Earlier this month I suggested that the Streaming Wars should more accurately be described as the Streaming Skirmishes because although this wasn’t a winner-takes-all scenario, and that multiple SVOD services could happily coexist, even if (hypothetically) one champion emerged they’d still then need to tackle the wider threats for attention and eyeballs from editorial, gaming, social, real-life experiences and eventually, AR / VR.
It’s still fun to play the game, however, and try to address the question for our industry alone: if there could only be one victor, who does win the Streaming Wars?
The obvious answer is the company that is best at turning prospects into enduring – rather than ephemeral, seasonal or tactical – customers.
To understand the acquisition strategies of the various contenders, we can create a pyramid of customer types that looks something like this:
Every VOD service can, to a greater or lesser degree, benefit from impulse buyers, free triallists, word of mouth customers and people who have already registered for updates or limited access. But the really big guys come with existing constituencies that can also be converted into loyal, longer-term clients.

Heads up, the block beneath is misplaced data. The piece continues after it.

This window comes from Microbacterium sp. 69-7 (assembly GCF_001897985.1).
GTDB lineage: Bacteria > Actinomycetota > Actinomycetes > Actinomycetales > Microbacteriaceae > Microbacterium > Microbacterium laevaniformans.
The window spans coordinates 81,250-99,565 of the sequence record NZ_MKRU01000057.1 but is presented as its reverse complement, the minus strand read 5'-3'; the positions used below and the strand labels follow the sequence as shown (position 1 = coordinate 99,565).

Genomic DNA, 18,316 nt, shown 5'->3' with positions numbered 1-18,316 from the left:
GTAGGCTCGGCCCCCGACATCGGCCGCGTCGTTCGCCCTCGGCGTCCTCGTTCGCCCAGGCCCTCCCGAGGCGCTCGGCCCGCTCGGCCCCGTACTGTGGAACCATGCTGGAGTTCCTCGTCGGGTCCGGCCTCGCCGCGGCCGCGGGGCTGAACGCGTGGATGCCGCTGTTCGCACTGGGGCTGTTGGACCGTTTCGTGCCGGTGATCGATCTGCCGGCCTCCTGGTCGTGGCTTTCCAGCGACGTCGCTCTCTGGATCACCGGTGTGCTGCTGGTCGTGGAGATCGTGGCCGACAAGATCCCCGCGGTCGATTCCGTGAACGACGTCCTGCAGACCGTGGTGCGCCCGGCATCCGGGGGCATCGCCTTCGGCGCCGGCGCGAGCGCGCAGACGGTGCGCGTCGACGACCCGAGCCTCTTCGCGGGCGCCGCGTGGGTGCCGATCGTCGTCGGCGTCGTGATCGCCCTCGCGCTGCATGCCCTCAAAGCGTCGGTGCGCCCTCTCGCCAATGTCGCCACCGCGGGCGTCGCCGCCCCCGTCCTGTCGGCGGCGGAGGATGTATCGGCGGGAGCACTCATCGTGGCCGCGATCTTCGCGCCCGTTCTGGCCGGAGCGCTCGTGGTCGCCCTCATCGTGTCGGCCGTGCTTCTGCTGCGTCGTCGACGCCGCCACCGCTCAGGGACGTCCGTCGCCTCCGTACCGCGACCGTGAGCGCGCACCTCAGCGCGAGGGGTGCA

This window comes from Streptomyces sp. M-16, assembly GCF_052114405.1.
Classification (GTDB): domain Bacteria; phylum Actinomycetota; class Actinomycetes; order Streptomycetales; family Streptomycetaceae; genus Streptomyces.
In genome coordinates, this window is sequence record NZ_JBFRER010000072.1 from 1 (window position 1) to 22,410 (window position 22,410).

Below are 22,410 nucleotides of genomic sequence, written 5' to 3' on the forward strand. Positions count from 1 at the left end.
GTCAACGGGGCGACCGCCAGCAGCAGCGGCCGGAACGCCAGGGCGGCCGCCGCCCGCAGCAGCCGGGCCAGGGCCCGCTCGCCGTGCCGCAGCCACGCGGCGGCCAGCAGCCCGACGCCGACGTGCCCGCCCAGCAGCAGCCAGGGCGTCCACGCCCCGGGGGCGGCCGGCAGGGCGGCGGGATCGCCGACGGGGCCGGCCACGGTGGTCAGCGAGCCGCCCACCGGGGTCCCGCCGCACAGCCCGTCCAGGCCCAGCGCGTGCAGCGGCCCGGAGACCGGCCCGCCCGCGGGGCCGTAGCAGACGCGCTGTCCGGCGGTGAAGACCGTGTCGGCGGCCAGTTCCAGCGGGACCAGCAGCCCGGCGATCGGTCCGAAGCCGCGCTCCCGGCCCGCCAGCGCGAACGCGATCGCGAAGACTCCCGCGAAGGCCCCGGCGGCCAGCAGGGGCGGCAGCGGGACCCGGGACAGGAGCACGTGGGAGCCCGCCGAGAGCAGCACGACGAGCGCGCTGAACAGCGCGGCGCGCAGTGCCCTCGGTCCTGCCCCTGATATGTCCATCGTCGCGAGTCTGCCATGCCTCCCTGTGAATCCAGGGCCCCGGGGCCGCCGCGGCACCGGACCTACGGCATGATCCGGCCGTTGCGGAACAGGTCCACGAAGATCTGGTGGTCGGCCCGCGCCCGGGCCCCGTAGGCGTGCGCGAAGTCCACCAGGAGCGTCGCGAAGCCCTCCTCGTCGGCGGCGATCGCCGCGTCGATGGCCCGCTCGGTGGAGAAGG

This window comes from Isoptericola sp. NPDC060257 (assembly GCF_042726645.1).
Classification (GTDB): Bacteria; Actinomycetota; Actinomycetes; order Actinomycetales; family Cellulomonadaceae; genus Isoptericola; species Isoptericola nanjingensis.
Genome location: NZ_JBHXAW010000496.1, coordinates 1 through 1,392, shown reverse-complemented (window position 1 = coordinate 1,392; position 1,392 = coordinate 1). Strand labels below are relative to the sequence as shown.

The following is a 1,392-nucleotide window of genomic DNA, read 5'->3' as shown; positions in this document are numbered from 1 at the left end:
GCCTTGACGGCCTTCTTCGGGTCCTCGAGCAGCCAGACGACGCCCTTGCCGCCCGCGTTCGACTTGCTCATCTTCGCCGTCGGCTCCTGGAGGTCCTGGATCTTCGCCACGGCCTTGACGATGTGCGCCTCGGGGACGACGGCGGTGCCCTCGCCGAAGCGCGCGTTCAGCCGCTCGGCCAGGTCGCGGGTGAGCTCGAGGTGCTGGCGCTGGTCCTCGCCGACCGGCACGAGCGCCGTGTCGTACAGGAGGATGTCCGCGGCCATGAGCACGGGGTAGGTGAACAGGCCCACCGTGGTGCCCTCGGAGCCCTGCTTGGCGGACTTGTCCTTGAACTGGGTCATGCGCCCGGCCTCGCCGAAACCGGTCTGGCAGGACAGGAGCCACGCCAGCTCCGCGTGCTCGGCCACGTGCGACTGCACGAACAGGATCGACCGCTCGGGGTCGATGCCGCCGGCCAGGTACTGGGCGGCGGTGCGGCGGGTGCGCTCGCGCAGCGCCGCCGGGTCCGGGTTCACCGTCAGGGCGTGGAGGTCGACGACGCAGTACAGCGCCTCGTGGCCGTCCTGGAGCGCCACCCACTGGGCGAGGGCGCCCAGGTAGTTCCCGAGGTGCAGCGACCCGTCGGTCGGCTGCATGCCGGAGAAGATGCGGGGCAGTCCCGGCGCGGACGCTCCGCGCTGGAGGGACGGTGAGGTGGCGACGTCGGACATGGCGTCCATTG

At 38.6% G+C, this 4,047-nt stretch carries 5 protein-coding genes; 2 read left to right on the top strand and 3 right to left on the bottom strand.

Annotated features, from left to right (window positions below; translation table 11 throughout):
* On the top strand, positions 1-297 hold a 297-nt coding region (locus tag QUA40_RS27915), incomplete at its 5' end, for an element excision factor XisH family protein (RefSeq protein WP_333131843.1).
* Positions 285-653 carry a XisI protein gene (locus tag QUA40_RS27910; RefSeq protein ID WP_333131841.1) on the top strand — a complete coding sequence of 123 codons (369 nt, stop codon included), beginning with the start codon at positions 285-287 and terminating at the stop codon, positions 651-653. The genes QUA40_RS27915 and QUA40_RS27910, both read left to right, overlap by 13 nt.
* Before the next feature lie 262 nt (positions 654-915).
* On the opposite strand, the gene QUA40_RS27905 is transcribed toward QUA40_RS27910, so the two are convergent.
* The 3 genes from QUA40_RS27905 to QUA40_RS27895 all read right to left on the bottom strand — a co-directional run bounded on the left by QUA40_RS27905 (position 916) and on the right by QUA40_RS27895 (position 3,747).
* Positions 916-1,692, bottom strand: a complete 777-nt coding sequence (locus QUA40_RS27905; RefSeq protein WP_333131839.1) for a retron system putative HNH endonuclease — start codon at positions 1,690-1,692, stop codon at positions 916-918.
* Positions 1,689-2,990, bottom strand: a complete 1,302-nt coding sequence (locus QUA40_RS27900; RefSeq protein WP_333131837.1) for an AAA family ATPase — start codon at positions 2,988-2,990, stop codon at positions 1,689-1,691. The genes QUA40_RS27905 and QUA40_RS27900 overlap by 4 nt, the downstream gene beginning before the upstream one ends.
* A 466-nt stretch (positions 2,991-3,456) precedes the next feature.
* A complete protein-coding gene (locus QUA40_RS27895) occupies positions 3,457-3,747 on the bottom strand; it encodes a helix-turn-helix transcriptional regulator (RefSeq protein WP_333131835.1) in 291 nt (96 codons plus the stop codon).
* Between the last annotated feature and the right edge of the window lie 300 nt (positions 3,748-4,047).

Sky and HBO, for example, can draw on their satellite / cable customers. Amazon has 200m worldwide retail customers. Google and Apple – and their related operating systems, app stores and OTT services – are embedded into billions of laptops, smartphones, tablets, TV devices and voice assistants.
My guess, however, is that the winner of the Streaming Wars is…
Why? Because Apple has hardware, but Disney has merchandise; Google has YouTube, Disney has Hulu; Amazon has direct billing relationships with millions of people, Disney too has billing relationships with the millions of people that visit its theme parks.
And on top of that, Disney has almost 100 years’ worth of content (including, of course, the Marvel and Star Wars catalogues) that captivates viewers whatever their age.
The real clincher for me though is that Disney has an ever-replenishing customer base: children. Kids become teenagers, become adults, become parents. And at every stage, whether they know it or not, they’re engaging with Disney content, products and experiences. They have loyalty baked in. Confirming that by subscribing to Disney+ is, therefore, only natural.
What do you think? Good theory / bad theory? Drop me a line with your thoughts or add a comment if you’re seeing this on LinkedIn.
About the author : Kauser Kanji
I've been working in online video since 2005 and have held senior roles at NBC Universal, ITN and Virgin Media. I've also completed VOD projects for the BBC, Netflix, Sony Pictures and a host of broadcasters and service-providers all over the world. Catch me on our weekly debate show, OTT Question Time, or drop me a line on LinkedIn.